M 6.7 earthquake swarm in northern Chile! 2014/03/06

There was a really cool earthquake swarm in northern Chile. This swarm of earthquakes are at depths that places them near the subduction zone fault interface.
This earthquake swarm is interesting for several reasons, the first of which is that it is in a possible seismic gap (a region along a fault system that has not slipped in recent, or not so recent, history/prehistory). Seismic gaps may exist due to a short record of earthquakes or due to some inability for earthquakes to occur in that region of the fault (i.e. aseismic slip).
Here is a map of the globe with the swarm (orange dots) in the center. There are plate boundary faults mapped, as well as subduction zone fault contours. These fault “slab” contours were constructed based on seismicity by Gavin Hayes (USGS).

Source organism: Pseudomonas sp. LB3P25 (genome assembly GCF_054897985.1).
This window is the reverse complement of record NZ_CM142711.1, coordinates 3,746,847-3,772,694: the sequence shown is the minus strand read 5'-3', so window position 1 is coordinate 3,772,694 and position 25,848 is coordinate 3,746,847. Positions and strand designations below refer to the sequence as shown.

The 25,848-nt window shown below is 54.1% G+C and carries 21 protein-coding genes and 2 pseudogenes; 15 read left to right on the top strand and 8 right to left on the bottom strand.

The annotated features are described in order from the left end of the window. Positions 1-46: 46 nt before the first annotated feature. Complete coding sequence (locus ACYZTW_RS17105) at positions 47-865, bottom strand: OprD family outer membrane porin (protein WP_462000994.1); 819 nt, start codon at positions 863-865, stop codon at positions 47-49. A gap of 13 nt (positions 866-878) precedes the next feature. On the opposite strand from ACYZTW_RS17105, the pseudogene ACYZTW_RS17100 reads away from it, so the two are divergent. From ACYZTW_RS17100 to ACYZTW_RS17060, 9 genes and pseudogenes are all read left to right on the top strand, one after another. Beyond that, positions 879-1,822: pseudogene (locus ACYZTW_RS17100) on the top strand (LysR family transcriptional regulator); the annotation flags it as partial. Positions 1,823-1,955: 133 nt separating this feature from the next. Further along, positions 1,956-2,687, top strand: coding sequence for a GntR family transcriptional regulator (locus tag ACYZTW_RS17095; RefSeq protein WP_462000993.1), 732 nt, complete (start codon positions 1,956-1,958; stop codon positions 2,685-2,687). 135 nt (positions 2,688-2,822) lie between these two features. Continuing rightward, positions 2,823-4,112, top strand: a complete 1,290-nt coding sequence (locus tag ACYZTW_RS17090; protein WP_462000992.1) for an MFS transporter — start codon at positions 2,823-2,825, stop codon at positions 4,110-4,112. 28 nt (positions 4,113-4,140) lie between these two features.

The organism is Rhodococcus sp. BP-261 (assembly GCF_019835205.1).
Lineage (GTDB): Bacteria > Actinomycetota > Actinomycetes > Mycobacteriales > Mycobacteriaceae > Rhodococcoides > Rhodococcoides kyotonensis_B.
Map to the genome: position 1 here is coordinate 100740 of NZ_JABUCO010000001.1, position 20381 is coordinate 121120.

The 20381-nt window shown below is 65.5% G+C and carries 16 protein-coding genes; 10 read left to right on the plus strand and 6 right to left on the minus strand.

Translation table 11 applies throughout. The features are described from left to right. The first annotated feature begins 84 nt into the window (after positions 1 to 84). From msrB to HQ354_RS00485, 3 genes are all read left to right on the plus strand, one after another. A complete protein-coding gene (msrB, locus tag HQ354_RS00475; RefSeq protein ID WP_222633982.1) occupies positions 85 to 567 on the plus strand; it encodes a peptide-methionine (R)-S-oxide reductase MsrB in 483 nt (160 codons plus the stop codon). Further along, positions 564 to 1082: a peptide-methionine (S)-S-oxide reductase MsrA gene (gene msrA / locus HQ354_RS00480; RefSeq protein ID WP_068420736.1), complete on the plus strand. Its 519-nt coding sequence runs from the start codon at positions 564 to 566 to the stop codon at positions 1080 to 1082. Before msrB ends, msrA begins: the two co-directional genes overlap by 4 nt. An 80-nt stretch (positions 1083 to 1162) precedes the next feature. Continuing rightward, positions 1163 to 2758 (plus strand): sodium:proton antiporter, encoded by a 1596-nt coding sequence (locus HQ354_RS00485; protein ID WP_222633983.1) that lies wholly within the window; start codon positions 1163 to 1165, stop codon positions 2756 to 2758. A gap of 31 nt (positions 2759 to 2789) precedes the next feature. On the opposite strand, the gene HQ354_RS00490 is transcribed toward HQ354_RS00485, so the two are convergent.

Here is a regional view of the same mapping configuration.

Here is a regional map with historic epicenters plotted as rey circles. Note the absence of earthquakes in the updip portion of hte subduction zone faul tin the region of this earthquake swarm.

Here is the swarm at a local scale. The shallowest red slab contour is 20 km. The second shallowest red contour is 40 km. These earthquakes have hypocentral depths about 20 km.

This is the Mww moment tensor for the mainshock. This shows an earthquake on a northwest striking thrust or reverse fault.

Here is the USGS Did You Feel It map for the mainshock.

Here is an older map by Matt Pritchard (Cornell) that has some historic earthquakes plotted.

This is a map from Giovanni et al. (2001) that shows some possible earthquakes in this gap region.

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